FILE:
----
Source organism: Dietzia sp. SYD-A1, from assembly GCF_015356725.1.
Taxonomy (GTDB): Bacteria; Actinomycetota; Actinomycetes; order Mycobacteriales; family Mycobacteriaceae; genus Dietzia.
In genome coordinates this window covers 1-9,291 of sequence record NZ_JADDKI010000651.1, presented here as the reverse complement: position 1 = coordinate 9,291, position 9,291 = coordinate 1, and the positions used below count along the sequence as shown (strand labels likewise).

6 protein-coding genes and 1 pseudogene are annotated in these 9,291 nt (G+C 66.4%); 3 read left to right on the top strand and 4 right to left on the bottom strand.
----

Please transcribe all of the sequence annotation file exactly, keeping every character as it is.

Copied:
Source organism: Dietzia sp. SYD-A1, from assembly GCF_015356725.1.
Taxonomy (GTDB): Bacteria; Actinomycetota; Actinomycetes; order Mycobacteriales; family Mycobacteriaceae; genus Dietzia.
In genome coordinates this window covers 1-9,291 of sequence record NZ_JADDKI010000651.1, presented here as the reverse complement: position 1 = coordinate 9,291, position 9,291 = coordinate 1, and the positions used below count along the sequence as shown (strand labels likewise).

6 protein-coding genes and 1 pseudogene are annotated in these 9,291 nt (G+C 66.4%); 3 read left to right on the top strand and 4 right to left on the bottom strand.